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All issues around competitiveness need to be managed prudently to ensure resilience
The Irish economy delivered a strong and increasingly broad-based recovery in 2015. The impact of a number of external developments on Ireland’s economic performance in 2015 cannot be underestimated. These include:
This strong momentum has carried over to 2016 and the prospects for the remainder of this year look positive.
Commenting on this, Jim Power, Chief Economist with Friends First states, “These external factors, all totally outside of the control of Irish policymakers, helped ensure that the Irish economy delivered a strong and broad-based recovery in 2015. All components of economic activity should strengthen in 2016 as the year progresses and at this early stage GDP growth of at least 4.5% looks achievable.”
The external risks also now include China, the continued weakness of the Euro Zone, US monetary policy, global geo-political uncertainty, terrorism and the June 23rd UK referendum on Brexit. On the domestic front, the key risks and challenges include sovereign and personal debt, growing wage pressures as well as improving the quality and quantity of public services in an environment of scarce fiscal resources, and political instability following the February 22nd general election.
Consumer confidence levels have steadily improved over the past couple of years and the impact of this is now feeding into stronger consumer spending. Although consumer confidence fell at the start of 2016, due to the impact of domestic political uncertainty, Brexit and global growth concerns, consumer spending should be boosted by a further improvement in personal disposable incomes of at least 6%. Personal consumption should expand by around 4% this year.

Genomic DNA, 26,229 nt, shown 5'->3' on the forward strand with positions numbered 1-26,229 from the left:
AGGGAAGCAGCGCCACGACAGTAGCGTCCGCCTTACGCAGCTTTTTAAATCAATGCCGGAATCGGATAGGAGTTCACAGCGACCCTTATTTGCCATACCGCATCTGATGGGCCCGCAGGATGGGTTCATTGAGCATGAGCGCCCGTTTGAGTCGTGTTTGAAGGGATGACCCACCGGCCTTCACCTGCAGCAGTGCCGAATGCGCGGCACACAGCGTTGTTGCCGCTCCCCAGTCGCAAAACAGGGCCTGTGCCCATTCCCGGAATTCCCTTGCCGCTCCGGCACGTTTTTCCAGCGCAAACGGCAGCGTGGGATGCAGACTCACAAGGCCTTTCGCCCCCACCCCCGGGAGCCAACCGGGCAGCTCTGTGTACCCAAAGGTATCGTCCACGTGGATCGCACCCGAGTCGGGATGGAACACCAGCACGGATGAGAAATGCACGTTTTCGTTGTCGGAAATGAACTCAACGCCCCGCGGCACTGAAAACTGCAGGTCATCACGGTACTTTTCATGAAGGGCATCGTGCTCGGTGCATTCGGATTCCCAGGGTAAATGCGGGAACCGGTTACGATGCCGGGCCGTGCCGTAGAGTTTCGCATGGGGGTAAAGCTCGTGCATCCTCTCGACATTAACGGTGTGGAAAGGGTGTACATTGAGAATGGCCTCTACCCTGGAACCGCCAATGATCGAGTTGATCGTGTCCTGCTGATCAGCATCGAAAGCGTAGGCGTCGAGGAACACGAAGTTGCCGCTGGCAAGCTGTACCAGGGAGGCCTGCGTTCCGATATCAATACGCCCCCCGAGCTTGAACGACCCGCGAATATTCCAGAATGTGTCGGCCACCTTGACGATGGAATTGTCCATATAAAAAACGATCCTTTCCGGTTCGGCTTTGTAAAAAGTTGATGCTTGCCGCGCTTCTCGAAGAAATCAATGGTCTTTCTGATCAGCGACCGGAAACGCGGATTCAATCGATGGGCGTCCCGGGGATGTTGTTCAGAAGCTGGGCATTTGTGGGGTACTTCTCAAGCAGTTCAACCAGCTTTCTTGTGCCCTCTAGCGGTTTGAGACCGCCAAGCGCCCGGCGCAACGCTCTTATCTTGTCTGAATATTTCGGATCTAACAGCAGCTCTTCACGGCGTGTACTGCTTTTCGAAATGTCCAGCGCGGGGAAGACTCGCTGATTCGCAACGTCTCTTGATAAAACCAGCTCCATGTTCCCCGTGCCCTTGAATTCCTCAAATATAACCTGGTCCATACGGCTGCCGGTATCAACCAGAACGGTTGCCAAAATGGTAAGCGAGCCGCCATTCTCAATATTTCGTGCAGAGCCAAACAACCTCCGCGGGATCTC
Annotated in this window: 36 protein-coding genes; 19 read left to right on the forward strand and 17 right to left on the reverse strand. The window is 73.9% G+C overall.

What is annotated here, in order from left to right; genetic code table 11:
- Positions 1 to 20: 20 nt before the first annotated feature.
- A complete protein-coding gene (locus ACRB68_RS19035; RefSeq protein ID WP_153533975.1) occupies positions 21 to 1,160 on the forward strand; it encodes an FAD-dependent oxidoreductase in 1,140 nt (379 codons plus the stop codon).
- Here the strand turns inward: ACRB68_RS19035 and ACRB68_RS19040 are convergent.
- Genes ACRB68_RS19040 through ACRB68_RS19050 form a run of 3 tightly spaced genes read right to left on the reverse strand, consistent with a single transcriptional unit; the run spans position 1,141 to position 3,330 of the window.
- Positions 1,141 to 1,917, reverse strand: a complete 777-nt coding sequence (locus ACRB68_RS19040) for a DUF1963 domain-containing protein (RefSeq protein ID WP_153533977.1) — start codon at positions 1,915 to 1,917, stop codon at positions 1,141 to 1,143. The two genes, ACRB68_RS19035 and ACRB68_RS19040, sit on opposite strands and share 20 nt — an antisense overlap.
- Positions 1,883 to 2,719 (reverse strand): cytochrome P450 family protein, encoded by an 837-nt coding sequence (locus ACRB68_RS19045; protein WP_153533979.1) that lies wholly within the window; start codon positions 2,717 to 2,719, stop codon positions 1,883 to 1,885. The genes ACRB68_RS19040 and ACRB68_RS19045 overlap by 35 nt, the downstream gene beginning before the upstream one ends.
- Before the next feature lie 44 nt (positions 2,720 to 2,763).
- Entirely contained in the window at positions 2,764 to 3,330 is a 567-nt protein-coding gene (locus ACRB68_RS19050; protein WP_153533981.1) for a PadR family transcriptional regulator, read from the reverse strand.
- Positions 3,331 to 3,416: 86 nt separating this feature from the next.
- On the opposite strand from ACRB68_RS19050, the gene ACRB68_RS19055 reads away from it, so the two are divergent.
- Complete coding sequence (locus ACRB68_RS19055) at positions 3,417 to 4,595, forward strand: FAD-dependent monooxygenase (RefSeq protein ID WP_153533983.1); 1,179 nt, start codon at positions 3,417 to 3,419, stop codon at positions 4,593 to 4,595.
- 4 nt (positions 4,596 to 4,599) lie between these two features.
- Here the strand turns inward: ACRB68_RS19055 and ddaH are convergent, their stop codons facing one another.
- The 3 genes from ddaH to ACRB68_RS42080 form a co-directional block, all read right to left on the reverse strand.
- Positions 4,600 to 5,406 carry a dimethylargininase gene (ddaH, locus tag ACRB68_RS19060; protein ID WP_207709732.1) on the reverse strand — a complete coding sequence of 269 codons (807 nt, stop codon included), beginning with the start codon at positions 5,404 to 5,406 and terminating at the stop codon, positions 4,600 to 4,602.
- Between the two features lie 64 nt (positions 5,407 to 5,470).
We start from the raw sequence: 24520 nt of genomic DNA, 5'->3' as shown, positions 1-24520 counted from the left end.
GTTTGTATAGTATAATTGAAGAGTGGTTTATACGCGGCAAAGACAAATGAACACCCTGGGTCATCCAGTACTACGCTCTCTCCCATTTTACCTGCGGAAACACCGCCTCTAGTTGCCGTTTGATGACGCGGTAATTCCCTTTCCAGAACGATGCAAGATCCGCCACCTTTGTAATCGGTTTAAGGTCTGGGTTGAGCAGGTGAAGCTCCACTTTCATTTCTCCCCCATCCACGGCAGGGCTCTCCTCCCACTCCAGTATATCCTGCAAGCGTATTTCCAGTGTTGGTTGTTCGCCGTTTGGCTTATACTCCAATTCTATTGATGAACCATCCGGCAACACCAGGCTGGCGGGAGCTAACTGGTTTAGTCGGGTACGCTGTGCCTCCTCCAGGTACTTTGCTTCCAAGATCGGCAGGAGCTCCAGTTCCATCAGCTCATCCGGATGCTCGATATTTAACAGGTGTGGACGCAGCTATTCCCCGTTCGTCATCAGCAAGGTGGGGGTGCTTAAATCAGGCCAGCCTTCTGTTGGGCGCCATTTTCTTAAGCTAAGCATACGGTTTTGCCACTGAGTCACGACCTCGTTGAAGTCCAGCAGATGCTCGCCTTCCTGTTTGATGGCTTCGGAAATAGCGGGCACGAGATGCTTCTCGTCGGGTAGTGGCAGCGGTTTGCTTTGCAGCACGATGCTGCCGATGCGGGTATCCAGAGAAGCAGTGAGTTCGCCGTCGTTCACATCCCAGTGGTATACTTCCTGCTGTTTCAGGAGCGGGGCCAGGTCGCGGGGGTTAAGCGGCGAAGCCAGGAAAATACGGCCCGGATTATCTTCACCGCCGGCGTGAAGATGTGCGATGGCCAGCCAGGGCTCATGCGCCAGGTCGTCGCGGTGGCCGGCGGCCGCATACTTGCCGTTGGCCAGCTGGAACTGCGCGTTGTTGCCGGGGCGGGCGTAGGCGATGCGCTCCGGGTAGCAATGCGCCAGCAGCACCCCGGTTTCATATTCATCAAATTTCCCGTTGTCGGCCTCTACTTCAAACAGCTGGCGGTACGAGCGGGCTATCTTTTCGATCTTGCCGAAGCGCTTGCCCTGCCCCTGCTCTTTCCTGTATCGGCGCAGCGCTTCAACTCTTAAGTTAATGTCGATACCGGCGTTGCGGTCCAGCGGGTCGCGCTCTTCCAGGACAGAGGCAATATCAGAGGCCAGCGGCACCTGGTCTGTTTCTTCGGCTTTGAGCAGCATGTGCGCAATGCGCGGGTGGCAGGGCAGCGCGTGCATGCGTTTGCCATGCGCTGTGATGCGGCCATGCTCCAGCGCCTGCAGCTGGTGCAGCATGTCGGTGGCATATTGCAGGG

Housing still remains a major issue. Lack of supply of social housing, owner-occupied housing and rental properties are significant economic and political issues at the moment. Despite some improvement, the level of house building is still considerably below requirements. Policymakers will have to act decisively to increase the supply of housing in the short to medium term. There is no single “silver-bullet” approach to solving this but rather a combination of measures to be considered such as a vacant site levy, changes to the planning process and the possible relaxation of Exchequer costs to housing delivery. In addition, mandatory mortgage insurance for first-time buyers could ameliorate the impact of Central Bank lending restrictions.
“While the prospects for Ireland in 2016 look positive, it would be naïve and dangerous to become complacent. The global economic and financial backdrop is very uncertain and risky at the moment and Ireland cannot remain immune to these forces indefinitely. Careful and prudent economic and fiscal management is now essential, rather than the extravagant political promises that were made in the heat of a difficult electoral battle. It is important that fiscal policy and all issues around competitiveness are managed as prudently as possible to ensure that the economy is as resilient as possible in the event of the next external shock”.
For the next government, it will be a challenge to address all of the issues that are of concern to the populace, Mr Power summarised.